10 Reasons to try Backchannel Chat

I tried backchannel chat for the first time during keynote addresses at the EARCOS Teachers Conference: ETC09.

What is Backchannel Chat? It’s like note-taking at a lecture, but notes are shared with anyone who has the URL. They might be people in the room with you, but they could also be anywhere in the world. At ETC09, this meant that while the keynote speaker was presenting, a group of us were on our laptops, sharing notes about the presentation, though there were some people in different countries tuning in (see links to transcripts of our backchannel chat at the end of this post). We used TinyChat, which was really easy and straightforward to set up, though others have also recommended Chatzy.


Initially, I found it hard to keep up with the fast pace.  I struggled to answer a question from a friend beside me AND watch the speaker AND type AND listen. Was I focused? I was certainly concentrating. I hadn’t concentrated this hard on a keynote speech before, that’s for sure!

After a few minutes, I got the hang of it and managed to keep up enough to contribute to the discussion. I thoroughly enjoyed the experience, and now I’m completely sold.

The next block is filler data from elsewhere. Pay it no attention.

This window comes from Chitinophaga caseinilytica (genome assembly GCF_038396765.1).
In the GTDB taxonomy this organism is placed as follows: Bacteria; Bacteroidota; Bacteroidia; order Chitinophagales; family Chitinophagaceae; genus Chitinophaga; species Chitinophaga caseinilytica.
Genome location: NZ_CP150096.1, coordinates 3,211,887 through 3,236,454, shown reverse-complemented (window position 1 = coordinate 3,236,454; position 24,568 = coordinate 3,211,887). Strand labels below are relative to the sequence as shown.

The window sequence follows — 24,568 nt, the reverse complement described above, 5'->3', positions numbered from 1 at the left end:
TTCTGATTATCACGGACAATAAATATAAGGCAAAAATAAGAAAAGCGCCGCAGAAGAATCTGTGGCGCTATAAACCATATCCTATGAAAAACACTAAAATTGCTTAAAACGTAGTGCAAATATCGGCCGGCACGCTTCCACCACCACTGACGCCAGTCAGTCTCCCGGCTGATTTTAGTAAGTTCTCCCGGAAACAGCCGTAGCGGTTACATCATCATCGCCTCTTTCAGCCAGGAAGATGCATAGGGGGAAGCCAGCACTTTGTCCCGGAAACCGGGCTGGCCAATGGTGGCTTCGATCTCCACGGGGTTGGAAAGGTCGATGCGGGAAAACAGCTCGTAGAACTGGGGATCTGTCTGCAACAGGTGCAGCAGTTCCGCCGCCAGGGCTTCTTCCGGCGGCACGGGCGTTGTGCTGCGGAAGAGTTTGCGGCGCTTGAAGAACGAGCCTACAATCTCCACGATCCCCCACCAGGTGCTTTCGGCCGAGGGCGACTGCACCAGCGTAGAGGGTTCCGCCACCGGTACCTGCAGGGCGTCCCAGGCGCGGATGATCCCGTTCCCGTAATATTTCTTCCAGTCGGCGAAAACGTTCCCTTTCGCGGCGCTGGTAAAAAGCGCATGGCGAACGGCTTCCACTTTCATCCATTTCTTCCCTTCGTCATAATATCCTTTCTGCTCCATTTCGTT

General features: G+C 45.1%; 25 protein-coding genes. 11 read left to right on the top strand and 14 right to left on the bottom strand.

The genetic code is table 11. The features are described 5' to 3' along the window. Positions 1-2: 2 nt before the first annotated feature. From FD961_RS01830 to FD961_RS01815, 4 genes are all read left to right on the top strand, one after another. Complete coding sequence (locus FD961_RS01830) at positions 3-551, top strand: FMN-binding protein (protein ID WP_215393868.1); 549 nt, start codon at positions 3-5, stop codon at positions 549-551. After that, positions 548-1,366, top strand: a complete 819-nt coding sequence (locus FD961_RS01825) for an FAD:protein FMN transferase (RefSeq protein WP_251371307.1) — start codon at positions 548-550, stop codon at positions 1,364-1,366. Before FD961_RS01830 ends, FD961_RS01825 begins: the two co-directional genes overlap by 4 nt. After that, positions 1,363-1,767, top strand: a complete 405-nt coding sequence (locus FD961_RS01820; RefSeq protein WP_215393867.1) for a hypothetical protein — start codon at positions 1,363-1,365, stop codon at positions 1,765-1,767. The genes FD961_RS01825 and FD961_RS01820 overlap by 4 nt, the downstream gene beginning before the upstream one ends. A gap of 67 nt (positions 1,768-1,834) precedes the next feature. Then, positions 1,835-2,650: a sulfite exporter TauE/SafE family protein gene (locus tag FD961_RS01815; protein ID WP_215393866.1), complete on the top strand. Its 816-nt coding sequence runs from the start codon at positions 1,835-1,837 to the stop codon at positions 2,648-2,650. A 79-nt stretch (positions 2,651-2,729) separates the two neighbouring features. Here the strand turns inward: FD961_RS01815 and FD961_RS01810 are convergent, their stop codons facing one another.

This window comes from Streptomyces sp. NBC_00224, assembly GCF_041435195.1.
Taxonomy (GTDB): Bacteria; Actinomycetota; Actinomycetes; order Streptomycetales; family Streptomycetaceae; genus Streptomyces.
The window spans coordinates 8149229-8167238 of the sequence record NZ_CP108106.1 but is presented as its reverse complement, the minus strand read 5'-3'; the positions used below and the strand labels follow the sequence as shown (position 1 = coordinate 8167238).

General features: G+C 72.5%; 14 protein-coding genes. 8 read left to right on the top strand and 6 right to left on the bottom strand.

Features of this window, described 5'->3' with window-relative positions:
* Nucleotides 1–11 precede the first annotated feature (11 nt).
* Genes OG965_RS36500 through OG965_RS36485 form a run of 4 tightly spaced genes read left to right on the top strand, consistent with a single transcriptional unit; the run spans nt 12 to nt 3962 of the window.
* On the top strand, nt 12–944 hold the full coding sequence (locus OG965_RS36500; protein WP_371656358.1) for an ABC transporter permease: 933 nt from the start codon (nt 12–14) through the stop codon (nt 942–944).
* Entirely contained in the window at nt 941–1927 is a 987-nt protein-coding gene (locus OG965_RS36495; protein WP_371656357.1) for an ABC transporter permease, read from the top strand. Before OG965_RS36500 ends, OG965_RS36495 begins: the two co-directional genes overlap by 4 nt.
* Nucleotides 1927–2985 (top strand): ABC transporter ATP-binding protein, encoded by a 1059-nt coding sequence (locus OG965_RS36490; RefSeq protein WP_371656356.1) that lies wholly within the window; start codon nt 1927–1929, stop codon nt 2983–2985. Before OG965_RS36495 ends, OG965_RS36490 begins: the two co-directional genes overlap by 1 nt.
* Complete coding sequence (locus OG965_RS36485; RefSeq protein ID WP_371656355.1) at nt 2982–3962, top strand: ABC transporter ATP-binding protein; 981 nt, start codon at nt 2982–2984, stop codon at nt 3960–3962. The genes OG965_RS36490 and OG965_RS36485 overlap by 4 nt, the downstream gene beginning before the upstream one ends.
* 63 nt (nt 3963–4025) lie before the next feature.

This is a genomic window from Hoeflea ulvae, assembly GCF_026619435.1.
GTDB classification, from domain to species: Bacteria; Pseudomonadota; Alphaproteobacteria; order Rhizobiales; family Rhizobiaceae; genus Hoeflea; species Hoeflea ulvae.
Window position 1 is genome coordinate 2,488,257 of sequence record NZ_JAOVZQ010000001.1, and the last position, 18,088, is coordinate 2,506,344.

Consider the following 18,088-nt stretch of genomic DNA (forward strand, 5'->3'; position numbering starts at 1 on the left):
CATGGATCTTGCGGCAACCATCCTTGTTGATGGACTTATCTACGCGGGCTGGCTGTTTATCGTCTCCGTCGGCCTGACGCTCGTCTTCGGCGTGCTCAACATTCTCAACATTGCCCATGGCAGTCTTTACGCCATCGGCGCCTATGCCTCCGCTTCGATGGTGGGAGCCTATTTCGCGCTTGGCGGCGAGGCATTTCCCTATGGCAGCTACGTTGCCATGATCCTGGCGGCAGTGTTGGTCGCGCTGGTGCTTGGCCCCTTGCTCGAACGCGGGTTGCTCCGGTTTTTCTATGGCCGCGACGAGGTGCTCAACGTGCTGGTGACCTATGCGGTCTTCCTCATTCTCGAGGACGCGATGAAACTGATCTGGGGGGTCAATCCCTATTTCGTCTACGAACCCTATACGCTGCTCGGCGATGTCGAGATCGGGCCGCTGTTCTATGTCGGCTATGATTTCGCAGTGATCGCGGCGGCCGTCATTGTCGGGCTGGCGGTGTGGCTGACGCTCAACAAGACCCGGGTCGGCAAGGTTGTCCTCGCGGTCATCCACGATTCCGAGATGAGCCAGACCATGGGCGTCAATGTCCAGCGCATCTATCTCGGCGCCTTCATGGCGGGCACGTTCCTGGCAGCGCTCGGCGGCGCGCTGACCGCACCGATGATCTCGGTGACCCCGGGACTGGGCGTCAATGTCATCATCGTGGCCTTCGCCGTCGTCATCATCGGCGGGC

10 reasons you should try backchannel chat:

  1. Keeping up – The great thing about the chat was that if I got behind on what the speaker was saying, I could scroll back over the comments of the other participants and catch up that way.
  2. Remaining on-track – I found @amichetti and @jutecht typed really quickly and managed to keep the discussion focused on the keynote, not just random thoughts. This was helpful for me as a person new to backchannel chatting, who didn’t yet know the etiquette.
  3. Transferring knowledge – I had a better understanding of the keynote as a whole, because I was typing it – transferring it into another form. It was easier for me to remember later, rather than just aurally listening.
  4. Staying Focused – I was more focused on what was being said because I felt I had to attend to contribute to the discussion. I wanted to pull my weight and not ride on others’ coat-tails.
  5. Engagement – The chat had me not only focused, but totally engaged. The number of multiple intelligences addressed at one time was definitely higher than had I only been listening. As @amichetti suggested to me via Twitter, backchannel chats can be particularly engaging when the presentation is more content-focused rather than skill-driven.
  6. Perspectives – I had the benefit of other people’s perspectives. This was fascinating. We all ‘heard’ things differently. When we transferred what we heard into our own words, different perspectives were offered.  Certain parts resonated more than others for each of us, due to our varied prior knowledge and experiences.